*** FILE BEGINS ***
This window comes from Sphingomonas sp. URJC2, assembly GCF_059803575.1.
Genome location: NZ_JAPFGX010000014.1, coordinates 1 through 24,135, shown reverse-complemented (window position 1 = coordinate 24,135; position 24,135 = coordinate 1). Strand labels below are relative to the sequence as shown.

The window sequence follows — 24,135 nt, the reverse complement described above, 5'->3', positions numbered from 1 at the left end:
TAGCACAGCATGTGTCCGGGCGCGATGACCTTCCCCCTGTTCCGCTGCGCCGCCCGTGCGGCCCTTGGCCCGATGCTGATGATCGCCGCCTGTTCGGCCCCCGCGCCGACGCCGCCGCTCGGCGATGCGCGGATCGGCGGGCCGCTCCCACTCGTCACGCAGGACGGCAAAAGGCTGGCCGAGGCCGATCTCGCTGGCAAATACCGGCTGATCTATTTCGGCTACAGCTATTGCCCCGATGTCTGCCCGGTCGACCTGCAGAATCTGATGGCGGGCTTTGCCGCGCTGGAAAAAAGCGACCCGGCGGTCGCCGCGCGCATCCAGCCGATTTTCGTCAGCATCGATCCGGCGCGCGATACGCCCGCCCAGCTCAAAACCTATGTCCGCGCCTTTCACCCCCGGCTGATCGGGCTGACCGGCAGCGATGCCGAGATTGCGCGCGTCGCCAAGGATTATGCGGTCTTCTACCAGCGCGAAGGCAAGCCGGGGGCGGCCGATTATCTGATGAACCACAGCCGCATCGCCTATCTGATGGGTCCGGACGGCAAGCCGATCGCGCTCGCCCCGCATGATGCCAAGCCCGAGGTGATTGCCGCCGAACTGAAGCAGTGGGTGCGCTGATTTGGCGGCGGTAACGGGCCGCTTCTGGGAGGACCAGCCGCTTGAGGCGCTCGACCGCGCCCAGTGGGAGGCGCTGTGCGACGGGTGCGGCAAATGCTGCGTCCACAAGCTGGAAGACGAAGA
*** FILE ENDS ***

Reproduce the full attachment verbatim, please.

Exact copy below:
This window comes from Sphingomonas sp. URJC2, assembly GCF_059803575.1.
Genome location: NZ_JAPFGX010000014.1, coordinates 1 through 24,135, shown reverse-complemented (window position 1 = coordinate 24,135; position 24,135 = coordinate 1). Strand labels below are relative to the sequence as shown.

The window sequence follows — 24,135 nt, the reverse complement described above, 5'->3', positions numbered from 1 at the left end:
TAGCACAGCATGTGTCCGGGCGCGATGACCTTCCCCCTGTTCCGCTGCGCCGCCCGTGCGGCCCTTGGCCCGATGCTGATGATCGCCGCCTGTTCGGCCCCCGCGCCGACGCCGCCGCTCGGCGATGCGCGGATCGGCGGGCCGCTCCCACTCGTCACGCAGGACGGCAAAAGGCTGGCCGAGGCCGATCTCGCTGGCAAATACCGGCTGATCTATTTCGGCTACAGCTATTGCCCCGATGTCTGCCCGGTCGACCTGCAGAATCTGATGGCGGGCTTTGCCGCGCTGGAAAAAAGCGACCCGGCGGTCGCCGCGCGCATCCAGCCGATTTTCGTCAGCATCGATCCGGCGCGCGATACGCCCGCCCAGCTCAAAACCTATGTCCGCGCCTTTCACCCCCGGCTGATCGGGCTGACCGGCAGCGATGCCGAGATTGCGCGCGTCGCCAAGGATTATGCGGTCTTCTACCAGCGCGAAGGCAAGCCGGGGGCGGCCGATTATCTGATGAACCACAGCCGCATCGCCTATCTGATGGGTCCGGACGGCAAGCCGATCGCGCTCGCCCCGCATGATGCCAAGCCCGAGGTGATTGCCGCCGAACTGAAGCAGTGGGTGCGCTGATTTGGCGGCGGTAACGGGCCGCTTCTGGGAGGACCAGCCGCTTGAGGCGCTCGACCGCGCCCAGTGGGAGGCGCTGTGCGACGGGTGCGGCAAATGCTGCGTCCACAAGCTGGAAGACGAAGA